This is a low polygon count rendering of the earth. I created it using THREE.js / WebGL, with elevation data from the Google Maps API.
Building the data
The first step in this project was to retrieve elevation data so that I could have something to display. I wanted to do this separately from the rendering, because if this was done before the client even loaded the page, that would mean they would not have to wait for it.
To that end, I run build.js using node.js. First I create an icosphere, at a specific level of recursion, using icosphere.js. I then collect each point on the icosphere, figure out the latitude and longitude coordinates of the point, and get the elevation of that point from the Google Maps API.
Once all of the data has been collected, I save it in elevation.dat, to be used in the actual application.
The elevation data is stored in the following format:
|int16||elevation for 1st point|
|int16||elevation for 2nd point|
|int16||elevation for 3rd point|
|int16||elevation for nth point|
For an explanation of this format and a history showing how I brought the size of my elevation data file from 12.1 MB all the way down to 81 KB, check out my Elevation Data History document.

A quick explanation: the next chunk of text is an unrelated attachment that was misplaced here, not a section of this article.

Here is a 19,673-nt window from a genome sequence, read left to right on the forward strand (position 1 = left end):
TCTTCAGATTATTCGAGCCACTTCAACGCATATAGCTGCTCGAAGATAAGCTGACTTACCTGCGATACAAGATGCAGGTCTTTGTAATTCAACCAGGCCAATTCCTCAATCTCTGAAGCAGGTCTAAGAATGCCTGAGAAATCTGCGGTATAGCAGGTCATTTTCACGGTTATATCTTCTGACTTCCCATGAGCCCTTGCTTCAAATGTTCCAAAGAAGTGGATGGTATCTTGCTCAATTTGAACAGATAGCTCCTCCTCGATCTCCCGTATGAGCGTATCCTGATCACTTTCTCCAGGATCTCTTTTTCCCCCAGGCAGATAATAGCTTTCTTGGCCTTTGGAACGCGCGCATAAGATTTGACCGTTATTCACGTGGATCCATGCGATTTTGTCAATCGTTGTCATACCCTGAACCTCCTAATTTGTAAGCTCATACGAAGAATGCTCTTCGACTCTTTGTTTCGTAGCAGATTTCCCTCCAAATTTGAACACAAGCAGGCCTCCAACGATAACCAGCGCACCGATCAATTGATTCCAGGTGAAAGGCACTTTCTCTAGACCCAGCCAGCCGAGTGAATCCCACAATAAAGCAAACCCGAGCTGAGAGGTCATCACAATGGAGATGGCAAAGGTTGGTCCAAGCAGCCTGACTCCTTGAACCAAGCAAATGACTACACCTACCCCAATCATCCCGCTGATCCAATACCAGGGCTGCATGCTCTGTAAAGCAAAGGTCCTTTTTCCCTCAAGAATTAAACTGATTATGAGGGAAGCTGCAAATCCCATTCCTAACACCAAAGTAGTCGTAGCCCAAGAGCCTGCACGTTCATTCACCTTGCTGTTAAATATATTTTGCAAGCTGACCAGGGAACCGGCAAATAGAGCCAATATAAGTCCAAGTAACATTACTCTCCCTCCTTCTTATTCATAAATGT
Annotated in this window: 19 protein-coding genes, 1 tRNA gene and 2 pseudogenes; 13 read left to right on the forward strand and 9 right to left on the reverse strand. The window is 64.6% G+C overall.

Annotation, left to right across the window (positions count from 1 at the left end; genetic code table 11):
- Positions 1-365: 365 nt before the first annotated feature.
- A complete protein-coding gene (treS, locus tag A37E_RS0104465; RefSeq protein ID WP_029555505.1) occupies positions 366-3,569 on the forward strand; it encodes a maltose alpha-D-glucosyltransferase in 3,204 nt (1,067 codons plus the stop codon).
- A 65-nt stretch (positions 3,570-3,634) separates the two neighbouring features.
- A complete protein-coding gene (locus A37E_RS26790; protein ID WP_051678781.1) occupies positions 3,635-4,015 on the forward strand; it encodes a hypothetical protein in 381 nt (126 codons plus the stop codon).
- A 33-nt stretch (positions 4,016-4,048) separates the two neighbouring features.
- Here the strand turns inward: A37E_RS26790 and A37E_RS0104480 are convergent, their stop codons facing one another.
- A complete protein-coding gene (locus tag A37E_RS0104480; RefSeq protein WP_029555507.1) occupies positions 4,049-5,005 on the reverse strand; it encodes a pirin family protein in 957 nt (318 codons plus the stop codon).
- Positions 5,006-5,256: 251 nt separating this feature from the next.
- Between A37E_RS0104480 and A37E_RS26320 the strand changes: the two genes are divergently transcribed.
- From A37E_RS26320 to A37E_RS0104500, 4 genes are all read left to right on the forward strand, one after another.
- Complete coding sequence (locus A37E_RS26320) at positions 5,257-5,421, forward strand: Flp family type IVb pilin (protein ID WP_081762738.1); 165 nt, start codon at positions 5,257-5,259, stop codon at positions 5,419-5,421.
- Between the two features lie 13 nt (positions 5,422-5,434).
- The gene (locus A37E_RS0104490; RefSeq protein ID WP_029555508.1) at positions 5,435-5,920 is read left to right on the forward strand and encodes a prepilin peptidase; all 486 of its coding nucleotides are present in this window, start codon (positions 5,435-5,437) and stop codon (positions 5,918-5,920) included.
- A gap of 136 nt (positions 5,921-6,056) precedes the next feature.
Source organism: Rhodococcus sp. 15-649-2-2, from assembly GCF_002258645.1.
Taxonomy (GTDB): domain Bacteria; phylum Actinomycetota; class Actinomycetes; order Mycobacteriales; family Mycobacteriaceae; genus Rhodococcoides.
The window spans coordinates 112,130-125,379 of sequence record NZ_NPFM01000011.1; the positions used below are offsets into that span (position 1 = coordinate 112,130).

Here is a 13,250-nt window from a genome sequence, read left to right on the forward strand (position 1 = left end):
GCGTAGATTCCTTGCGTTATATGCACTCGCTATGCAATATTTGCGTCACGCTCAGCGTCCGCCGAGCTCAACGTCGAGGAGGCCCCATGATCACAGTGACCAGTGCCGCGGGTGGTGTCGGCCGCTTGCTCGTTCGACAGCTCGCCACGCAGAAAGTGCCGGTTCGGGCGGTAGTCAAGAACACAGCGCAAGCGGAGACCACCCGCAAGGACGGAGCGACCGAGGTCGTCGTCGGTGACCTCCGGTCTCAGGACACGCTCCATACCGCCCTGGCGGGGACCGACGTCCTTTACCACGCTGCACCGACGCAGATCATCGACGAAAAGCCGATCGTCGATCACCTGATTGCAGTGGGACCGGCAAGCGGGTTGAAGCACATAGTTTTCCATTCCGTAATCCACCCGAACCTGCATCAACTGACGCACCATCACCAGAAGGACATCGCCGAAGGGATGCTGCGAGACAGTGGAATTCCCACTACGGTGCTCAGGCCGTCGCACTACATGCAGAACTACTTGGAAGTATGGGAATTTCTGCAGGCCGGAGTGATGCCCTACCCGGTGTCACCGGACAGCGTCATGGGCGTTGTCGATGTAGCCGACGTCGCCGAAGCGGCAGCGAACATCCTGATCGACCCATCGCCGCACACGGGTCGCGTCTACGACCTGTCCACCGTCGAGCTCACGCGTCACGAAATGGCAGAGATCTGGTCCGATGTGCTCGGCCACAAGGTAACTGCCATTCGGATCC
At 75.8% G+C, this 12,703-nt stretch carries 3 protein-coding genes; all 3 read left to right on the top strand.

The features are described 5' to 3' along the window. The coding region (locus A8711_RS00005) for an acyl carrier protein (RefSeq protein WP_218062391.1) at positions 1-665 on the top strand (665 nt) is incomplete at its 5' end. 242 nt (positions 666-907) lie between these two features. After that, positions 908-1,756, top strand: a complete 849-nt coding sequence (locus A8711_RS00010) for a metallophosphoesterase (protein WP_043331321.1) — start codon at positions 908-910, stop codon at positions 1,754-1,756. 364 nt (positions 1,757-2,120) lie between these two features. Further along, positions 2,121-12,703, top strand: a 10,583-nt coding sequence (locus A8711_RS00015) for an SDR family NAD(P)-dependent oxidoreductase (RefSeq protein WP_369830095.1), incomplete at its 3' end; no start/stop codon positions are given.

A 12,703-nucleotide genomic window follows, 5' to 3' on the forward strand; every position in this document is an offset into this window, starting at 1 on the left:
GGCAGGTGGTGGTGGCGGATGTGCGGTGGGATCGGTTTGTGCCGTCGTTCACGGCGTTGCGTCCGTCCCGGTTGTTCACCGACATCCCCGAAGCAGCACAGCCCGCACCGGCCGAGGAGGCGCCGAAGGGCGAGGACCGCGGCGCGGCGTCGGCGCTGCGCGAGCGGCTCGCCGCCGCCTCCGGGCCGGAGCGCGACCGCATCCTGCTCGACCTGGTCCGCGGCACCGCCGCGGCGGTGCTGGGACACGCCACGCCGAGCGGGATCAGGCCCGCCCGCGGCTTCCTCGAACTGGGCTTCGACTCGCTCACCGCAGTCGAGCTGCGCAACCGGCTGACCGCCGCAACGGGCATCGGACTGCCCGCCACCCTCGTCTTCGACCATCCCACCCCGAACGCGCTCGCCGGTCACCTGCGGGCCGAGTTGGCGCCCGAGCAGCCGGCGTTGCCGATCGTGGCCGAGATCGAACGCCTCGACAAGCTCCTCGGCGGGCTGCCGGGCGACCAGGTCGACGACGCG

An important feature of this project is that I wanted it to look good. Colors are often used to achieve that goal, and I wanted to make sure that it would be fairly easy to switch between different color schemes until I found one that I liked. I also wanted the color to be dependant on the elevation, as that is common for geographic maps / models.
I decided to use a color gradient from a site which offered a wide variety of gradients to choose from. I downloaded a few of the gradients I found there, and made it configurable so you could choose which one to use.